icon bookmark-bicon bookmarkicon cameraicon checkicon chevron downicon chevron lefticon chevron righticon chevron upicon closeicon v-compressicon downloadicon editicon v-expandicon fbicon fileicon filtericon flag ruicon full chevron downicon full chevron lefticon full chevron righticon full chevron upicon gpicon insicon mailicon moveicon-musicicon mutedicon nomutedicon okicon v-pauseicon v-playicon searchicon shareicon sign inicon sign upicon stepbackicon stepforicon swipe downicon tagicon tagsicon tgicon trashicon twicon vkicon yticon wticon fm

'It's not the light at the end of the tunnel yet': Gorbachev talks to media from hospital

'It's not the light at the end of the tunnel yet': Gorbachev talks to media from hospital
The last Soviet president, Mikhail Gorbachev, has spoken to Russian media from the hospital, saying he was feeling "quite rough," but isn't planning on saying his last goodbyes just yet.

The veteran politician, who turned 88 in March, told RIA Novosti on the phone on Thursday that he has been in the hospital in Moscow "for a long time." He later confirmed this in another interview, saying he has had "lasting" health problems. "Something that had been accumulating has now discharged and it's quite rough."

But it's too early to say that I've seen the light at the end of the tunnel. I can't see it yet.

However, Gorbachev's press secretary, Vladimir Polyakov, denied that his boss had been hospitalized, and insisted the journalists' phone calls caught him while he was visiting a medical facility for a routine procedure. He admitted that Gorbachev's venerable age is affecting his health, but said his condition isn't a "disaster." According to Polyakov, the former Soviet leader has been spending most of his time at the office, writing a new book.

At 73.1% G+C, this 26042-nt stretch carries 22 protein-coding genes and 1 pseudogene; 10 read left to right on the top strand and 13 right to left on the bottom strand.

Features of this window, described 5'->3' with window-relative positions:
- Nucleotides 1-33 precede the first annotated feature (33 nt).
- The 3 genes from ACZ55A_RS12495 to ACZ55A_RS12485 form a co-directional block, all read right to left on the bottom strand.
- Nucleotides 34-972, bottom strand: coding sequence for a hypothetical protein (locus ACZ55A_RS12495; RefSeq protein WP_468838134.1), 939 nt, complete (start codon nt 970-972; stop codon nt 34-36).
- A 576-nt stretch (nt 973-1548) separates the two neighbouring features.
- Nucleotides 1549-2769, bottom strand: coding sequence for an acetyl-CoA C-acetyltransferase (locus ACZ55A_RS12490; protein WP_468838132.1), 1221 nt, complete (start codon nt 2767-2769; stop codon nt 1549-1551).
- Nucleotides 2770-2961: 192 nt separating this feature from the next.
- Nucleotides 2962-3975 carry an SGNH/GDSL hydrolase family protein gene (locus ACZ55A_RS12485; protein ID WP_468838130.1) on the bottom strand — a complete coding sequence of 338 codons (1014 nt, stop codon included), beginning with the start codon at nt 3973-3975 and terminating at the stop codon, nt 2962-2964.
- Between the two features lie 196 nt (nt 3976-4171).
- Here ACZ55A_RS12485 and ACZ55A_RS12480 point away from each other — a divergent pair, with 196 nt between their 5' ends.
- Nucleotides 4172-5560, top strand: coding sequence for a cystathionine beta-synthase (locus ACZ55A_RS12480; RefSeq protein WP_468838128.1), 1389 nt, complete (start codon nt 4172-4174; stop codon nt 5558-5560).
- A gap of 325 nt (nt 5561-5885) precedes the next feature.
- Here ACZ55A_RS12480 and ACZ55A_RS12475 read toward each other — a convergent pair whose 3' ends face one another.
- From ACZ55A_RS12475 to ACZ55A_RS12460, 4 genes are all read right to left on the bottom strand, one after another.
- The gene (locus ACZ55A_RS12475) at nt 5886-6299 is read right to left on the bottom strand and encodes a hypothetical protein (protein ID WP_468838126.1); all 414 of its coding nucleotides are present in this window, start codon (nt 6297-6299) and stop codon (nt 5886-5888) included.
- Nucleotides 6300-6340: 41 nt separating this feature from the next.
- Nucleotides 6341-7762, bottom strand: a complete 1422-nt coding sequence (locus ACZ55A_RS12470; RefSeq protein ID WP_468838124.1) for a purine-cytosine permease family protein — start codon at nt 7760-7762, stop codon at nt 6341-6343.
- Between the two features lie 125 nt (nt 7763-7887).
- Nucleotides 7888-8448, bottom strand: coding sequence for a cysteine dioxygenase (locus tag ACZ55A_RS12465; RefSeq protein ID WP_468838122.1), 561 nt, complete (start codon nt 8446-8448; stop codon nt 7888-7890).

Also on rt.com Gorbachev says he will watch new hit HBO ‘Chernobyl’ show

Concerns about Gorbachev's health emerged shortly after he promised to binge-watch HBO's hit series 'Chernobyl', as he was in power in 1986 when the Chernobyl disaster took place. It's unclear whether he has managed to see it yet.

Gorbachev has been internationally praised for his liberal reforms, his efforts to end the Cold War, and improve the USSR's relations with the West. He was awarded a Nobel Peace Prize, but some in Russia still blame his policies for the collapse of Soviet Union in 1991.

Think your friends would be interested? Share this story!

Podcasts